Tag Archives: Drink

Britain Over The Limit

Saw this news piece from Channel 5 and thought I would share it here:

Britain Over the Limit: Would you drink a bottle that comes with a graphic health warning?

Interesting news piece: £800 million a year  is spent on advertising by the big drinks companies within the UK!!  The man from Diageo, the largest spirits manufacturers, pushes it back to personal responsibility as ‘demonising the product to everybody is not the solution’.

OK fair enough, then you won’t mind us sticking a picture of a cirrhotic liver on the side of a bottle of wine or spirits then.  How do people take personal responsibility unless they have all the facts?  In the medical world it’s called ‘informed consent’.

A poll carried out by Channel 5 found that 60% of those canvased thought it was a good idea.  So if minimum pricing is off the table may we suggest this as an alternative then?

Would it have made/make a difference to your drinking if alcohol carried health warnings like cigarettes?  What do you say? 🙂

Alcohol killed 3.3 million in 2012

This was a news piece on Reuters yesterday (source)

More than 3 million people died from using alcohol in 2012, for reasons ranging from cancer to violence, the World Health Organisation said on Monday, as it called on governments to do more to limit the damage.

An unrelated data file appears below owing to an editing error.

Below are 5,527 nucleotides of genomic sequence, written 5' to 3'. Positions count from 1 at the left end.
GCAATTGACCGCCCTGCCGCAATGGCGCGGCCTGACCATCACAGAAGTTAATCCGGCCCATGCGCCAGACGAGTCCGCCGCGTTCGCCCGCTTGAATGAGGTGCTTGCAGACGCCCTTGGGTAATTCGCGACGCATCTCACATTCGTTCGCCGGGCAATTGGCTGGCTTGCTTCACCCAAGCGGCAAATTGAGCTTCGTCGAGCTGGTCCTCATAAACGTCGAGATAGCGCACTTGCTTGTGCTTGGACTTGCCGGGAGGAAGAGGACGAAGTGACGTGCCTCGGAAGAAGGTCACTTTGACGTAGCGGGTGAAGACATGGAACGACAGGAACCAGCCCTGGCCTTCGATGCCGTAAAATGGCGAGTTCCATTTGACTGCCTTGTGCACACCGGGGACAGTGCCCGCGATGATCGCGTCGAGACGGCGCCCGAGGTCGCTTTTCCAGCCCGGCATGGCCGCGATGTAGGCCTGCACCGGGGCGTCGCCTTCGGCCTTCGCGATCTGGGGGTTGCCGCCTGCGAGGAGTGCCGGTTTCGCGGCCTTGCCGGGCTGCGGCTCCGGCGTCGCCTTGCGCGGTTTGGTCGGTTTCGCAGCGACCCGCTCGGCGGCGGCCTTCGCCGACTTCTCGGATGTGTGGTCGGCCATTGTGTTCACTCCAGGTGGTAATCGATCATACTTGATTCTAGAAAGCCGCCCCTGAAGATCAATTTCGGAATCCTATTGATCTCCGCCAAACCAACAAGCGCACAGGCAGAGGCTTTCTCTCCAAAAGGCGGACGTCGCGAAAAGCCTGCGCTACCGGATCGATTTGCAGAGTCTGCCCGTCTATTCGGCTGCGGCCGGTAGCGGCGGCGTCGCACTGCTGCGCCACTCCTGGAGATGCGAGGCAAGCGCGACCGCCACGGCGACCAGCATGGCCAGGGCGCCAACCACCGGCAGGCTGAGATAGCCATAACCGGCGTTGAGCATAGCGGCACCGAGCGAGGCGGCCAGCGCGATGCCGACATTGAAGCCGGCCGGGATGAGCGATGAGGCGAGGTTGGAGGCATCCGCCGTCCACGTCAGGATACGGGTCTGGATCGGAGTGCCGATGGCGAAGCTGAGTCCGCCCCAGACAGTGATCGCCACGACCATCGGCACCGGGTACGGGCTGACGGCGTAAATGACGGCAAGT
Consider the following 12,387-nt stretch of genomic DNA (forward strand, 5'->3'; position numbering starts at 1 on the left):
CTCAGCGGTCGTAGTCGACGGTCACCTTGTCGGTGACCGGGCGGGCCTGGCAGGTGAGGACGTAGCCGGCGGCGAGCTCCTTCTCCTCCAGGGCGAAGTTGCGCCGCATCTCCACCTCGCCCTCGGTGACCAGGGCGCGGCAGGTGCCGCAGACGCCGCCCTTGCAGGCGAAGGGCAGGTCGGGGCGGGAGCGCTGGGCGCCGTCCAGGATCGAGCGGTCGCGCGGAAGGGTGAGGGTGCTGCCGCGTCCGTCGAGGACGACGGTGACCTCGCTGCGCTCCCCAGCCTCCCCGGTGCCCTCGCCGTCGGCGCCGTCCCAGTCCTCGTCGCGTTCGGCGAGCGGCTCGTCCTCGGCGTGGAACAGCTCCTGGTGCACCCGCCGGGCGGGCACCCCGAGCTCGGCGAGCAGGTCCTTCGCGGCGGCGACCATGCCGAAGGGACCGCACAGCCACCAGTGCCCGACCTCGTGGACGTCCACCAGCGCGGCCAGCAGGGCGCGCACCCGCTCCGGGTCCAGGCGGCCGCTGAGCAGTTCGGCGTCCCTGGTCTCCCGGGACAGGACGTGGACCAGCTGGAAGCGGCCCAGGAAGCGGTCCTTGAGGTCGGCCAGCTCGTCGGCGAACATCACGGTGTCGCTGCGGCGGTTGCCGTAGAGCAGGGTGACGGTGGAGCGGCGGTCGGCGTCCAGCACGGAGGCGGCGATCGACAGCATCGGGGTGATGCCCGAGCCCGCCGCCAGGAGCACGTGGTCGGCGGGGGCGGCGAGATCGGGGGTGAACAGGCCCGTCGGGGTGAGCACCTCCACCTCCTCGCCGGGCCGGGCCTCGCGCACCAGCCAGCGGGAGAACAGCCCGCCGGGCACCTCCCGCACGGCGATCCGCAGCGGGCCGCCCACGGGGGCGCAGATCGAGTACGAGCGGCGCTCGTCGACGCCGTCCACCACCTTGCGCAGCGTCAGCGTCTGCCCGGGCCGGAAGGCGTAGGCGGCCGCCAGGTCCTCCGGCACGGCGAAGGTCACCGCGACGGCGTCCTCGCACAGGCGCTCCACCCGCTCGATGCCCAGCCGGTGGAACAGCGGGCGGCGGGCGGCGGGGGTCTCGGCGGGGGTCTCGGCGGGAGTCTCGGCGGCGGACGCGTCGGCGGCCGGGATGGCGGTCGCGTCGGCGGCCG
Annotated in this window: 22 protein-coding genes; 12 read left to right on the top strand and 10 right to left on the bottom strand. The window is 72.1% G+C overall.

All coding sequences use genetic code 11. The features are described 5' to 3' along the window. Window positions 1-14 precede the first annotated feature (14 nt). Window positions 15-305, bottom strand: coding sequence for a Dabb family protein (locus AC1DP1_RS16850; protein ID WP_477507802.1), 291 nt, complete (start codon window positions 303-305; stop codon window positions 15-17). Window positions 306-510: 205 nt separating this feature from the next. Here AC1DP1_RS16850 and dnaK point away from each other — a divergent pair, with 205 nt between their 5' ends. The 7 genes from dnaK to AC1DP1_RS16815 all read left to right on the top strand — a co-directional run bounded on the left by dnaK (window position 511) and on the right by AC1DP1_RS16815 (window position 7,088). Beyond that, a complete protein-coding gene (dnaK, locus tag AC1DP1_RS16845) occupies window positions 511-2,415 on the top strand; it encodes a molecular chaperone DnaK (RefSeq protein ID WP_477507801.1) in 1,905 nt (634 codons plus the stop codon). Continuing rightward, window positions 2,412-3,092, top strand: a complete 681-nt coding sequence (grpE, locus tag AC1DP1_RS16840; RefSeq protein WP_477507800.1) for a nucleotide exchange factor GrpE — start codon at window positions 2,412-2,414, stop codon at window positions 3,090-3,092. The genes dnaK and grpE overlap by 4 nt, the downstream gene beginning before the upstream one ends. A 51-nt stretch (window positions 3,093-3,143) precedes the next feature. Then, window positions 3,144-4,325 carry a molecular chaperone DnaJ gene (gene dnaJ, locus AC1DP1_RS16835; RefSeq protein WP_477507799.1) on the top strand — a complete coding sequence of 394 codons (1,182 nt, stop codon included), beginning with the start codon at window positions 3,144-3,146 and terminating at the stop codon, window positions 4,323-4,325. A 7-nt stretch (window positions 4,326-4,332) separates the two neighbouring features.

“More needs to be done to protect populations from the negative health consequences of alcohol consumption,” said Oleg Chestnov, a WHO expert on chronic disease and mental health.

He added there was “no room for complacency”, warning that drinking too much kills more men then women, raises people’s risk of developing more than 200 diseases, and killed 3.3 million people in 2012.

On average, according to the WHO report, every person in the world aged 15 years or older drinks 6.2 liters of pure alcohol per year. But less than half the population – 38.3 percent – drinks, so those who do drink on average 17 liters of pure alcohol a year.

It found that some countries are already strengthening measures to protect people from harmful drinking. Those include increasing taxes on alcohol, limiting its availability by raising age limits and regulating marketing.

More countries should take similar action, WHO said. More also needed to be done to raise awareness of the damage alcohol can do to people’s health and screen for those who may need earlier intervention to cut down or stop.

This is where I start hopping up and down as a public health nurse!  We need to give people the facts about alcohol and we need to screen – as I suggested in my Guardian article (here).  If people don’t know then they can’t change should they wish too.  There has been  extensive research and evidence to support and show that alcohol brief intervention can have a profound impact on someone’s drinking and can be delivered quickly.